Litman: A Supreme Court ruling may help Jan. 6 rioters. Here's why it's less likely to help Trump

FILE - Insurrectionists loyal to President Donald Trump try to break through a police barrier, Wednesday, Jan. 6, 2021, at the Capitol in Washington. A New York man has pleaded guilty to charges that he snatched away a police officer's can of pepper spray during a chaotic clash with officers guarding the U.S. Capitol building during the Jan. 6, 2021 riot. Authorities on Friday, May 24, 2024 said Troy Weeks was among a group that tried to overwhelm officers who were blocking an entryway to the building as supporters of former President Donald Trump stormed the Capitol grounds in protest of Trump's election loss.(AP Photo/Julio Cortez, File)
Police face rioters during the Jan. 6, 2021, assault on the U.S. Capitol. (Julio Cortez / Associated Press)

For the record:
10:00 a.m. June 29, 2024: An earlier version of this article incorrectly indicated that Joseph Fischer could get “another trial.” Fischer has not been tried in the case.

The Supreme Court's decision in Fischer vs. United States, which came down among a bevy of blockbuster opinions Friday, was much anticipated for its potential impact on the prosecutions of hundreds of Jan. 6 rioters as well as former President Trump, who was charged under the same law. The court’s ruling was largely of a piece with the conservative justices' proclivity for narrowing criminal laws they perceive as imprecise and likely to trap the unwary. The majority opinion by Chief Justice John G. Roberts Jr. contends that the Justice Department's position on the obstruction statute at hand would “criminalize a broad swath of prosaic conduct.”

The decision is of course good news for Joseph Fischer, a Jan. 6 defendant who moved to dismiss one of the charges against him. Fischer barged into the Capitol on that day and was also charged with assaulting a federal officer, among other offenses. But the court held that he could not be charged under a federal law against obstructing an official proceeding for joining the melee that delayed the certification of the 2020 presidential election, ruling that the law is limited to conduct affecting the integrity or availability of records that could be evidence in an official proceeding.

Trump will certainly try to argue that the court's decision also requires dismissal of two counts against him under the same law in the federal Jan. 6 case. Many of the rioters were, like Fischer, charged under the statute and could benefit from the ruling as well. But the decision isn't likely to favor the majority of the marauders, and it's even less likely to help Trump.

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In the case of the rioters, a study in Just Security persuasively suggests that even if the statute is unavailable to charge them in the wake of the Fischer decision, the government can still prosecute the same conduct in other ways.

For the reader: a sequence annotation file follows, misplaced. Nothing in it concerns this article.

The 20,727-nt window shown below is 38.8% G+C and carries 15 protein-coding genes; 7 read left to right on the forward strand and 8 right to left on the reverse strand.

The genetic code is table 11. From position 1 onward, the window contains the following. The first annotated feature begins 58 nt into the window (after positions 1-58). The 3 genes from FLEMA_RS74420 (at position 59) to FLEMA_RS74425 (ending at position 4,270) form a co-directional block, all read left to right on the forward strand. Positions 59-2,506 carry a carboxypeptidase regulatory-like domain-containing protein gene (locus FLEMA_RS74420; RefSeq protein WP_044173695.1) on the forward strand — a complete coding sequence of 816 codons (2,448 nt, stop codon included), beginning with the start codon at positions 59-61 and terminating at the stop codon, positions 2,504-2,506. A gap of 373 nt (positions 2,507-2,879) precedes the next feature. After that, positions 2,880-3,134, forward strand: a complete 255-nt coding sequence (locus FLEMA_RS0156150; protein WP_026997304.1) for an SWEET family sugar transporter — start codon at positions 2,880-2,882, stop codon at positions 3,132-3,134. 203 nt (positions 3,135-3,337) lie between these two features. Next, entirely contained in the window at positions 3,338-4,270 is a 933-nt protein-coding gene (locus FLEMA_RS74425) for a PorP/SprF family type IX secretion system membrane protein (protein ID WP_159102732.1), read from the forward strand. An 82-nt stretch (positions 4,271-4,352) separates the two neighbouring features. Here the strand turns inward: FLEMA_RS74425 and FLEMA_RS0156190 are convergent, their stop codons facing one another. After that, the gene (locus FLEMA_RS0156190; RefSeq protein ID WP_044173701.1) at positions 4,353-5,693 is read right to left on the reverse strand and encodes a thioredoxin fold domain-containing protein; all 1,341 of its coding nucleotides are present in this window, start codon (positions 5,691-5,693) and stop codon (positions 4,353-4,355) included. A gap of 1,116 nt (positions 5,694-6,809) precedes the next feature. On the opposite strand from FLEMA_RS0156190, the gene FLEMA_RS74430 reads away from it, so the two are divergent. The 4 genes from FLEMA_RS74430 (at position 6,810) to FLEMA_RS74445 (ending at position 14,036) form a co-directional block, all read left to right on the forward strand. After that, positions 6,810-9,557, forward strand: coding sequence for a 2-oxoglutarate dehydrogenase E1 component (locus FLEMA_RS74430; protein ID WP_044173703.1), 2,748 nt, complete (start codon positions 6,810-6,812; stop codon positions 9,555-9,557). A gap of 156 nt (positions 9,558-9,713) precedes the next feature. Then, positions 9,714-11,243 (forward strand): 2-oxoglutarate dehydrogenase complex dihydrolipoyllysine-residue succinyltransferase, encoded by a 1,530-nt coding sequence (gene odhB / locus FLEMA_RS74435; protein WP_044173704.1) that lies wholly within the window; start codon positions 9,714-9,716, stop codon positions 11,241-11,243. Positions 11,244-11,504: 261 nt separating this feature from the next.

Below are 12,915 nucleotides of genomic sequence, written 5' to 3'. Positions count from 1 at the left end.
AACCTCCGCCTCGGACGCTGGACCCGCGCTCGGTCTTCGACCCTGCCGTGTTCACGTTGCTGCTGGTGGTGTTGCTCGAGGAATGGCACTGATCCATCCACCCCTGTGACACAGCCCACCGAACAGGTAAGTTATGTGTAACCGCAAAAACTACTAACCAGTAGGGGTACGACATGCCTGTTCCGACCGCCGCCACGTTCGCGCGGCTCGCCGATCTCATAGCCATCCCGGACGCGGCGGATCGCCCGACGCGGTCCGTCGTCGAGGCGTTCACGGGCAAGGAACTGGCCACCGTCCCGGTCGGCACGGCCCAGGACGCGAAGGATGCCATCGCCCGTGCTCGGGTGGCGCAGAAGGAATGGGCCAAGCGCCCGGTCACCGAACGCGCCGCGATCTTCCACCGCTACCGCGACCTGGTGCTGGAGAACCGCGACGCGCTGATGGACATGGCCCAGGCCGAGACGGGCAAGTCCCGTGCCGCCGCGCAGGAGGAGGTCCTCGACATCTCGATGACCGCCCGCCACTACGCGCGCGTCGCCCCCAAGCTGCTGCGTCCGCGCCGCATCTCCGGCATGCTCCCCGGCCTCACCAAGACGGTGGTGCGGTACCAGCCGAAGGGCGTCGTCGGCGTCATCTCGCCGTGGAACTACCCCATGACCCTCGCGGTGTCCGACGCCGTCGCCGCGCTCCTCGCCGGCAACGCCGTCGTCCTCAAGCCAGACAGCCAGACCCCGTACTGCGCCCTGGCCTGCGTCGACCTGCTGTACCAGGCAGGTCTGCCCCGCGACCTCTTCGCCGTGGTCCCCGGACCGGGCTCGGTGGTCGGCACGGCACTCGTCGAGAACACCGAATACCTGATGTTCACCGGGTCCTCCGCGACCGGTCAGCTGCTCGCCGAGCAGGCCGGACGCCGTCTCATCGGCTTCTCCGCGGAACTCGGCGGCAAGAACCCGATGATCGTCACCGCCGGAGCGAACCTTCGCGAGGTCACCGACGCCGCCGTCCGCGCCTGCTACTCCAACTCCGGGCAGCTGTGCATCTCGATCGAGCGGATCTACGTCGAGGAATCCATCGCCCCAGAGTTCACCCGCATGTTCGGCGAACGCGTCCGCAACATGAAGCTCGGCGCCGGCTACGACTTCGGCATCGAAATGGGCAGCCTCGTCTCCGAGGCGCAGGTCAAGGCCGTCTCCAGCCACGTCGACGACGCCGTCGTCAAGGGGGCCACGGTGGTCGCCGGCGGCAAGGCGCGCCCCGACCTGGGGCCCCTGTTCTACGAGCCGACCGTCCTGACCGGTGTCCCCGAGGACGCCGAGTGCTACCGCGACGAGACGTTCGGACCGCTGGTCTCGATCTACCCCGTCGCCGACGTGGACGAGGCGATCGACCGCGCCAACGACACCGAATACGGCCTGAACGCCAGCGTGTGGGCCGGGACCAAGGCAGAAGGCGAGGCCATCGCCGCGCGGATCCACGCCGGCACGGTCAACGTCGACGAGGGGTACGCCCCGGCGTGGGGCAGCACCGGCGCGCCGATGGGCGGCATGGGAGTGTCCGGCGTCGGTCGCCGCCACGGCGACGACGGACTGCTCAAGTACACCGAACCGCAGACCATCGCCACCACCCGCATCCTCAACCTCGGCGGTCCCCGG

The ruling probably won't be useful to Trump for another reason.

The lawyerly debate in Fischer comes down to the meaning of the word “otherwise." Following a section of the law that prohibits altering or mutilating a record, the law goes on to criminalize conduct that “otherwise obstructs, influences or impedes any official proceeding.“ The question is whether the law thereby applies to any obstruction of an official proceeding or only to acts that affect the integrity or availability of records to be used in the proceeding.

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But Trump’s alleged conduct certainly affected the integrity or availability of records, namely the valid slates of presidential electors. His purported scheme was designed to undermine the legal impact of those slates and replace them with fraudulent certificates forged at the behest of his inner circle.

Justice Ketanji Brown Jackson’s concurring opinion in the case underscores this point. After endorsing the majority’s understanding of “otherwise,” she concludes that Fischer might still be charged under the statute because the “official proceeding” in question “plainly used certain records, documents, or objects — including, among others, those relating to the electoral votes themselves.”

Jackson’s hypothetical analysis concerns Fischer himself, but it seems she also means it to encompass the conduct of the former president. While Trump is not alleged to have destroyed or altered a document, he is alleged to have "otherwise" impaired the legal effectiveness of the certificates.

The dissenting opinion in the case, authored by Justice Amy Coney Barrett and joined by Justices Sonia Sotomayor and Elena Kagan, is an interesting postscript. Barrett argues that the government's reading of the text of the statute might be expansive but is in keeping with its plain meaning. The opinion is among those suggesting Barrett, a Trump appointee, is staking out the center of the court in certain important cases.

But the most pressing question raised by this decision and the presidential immunity opinion expected Monday is whether they will undermine the various criminal charges against the former president. The bottom line in this case is that it shouldn’t, and I don't think it will. Trump will surely move to dismiss the charges on this basis, but I expect U.S. District Judge Tanya Chutkan to reject that argument, which would allow the case to proceed as charged — unless, of course, the defendant returns to the White House and makes the entire prosecution go away.

Harry Litman is the host of the “Talking Feds” podcast and the Talking San Diego speaker series. @harrylitman

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This story originally appeared in Los Angeles Times.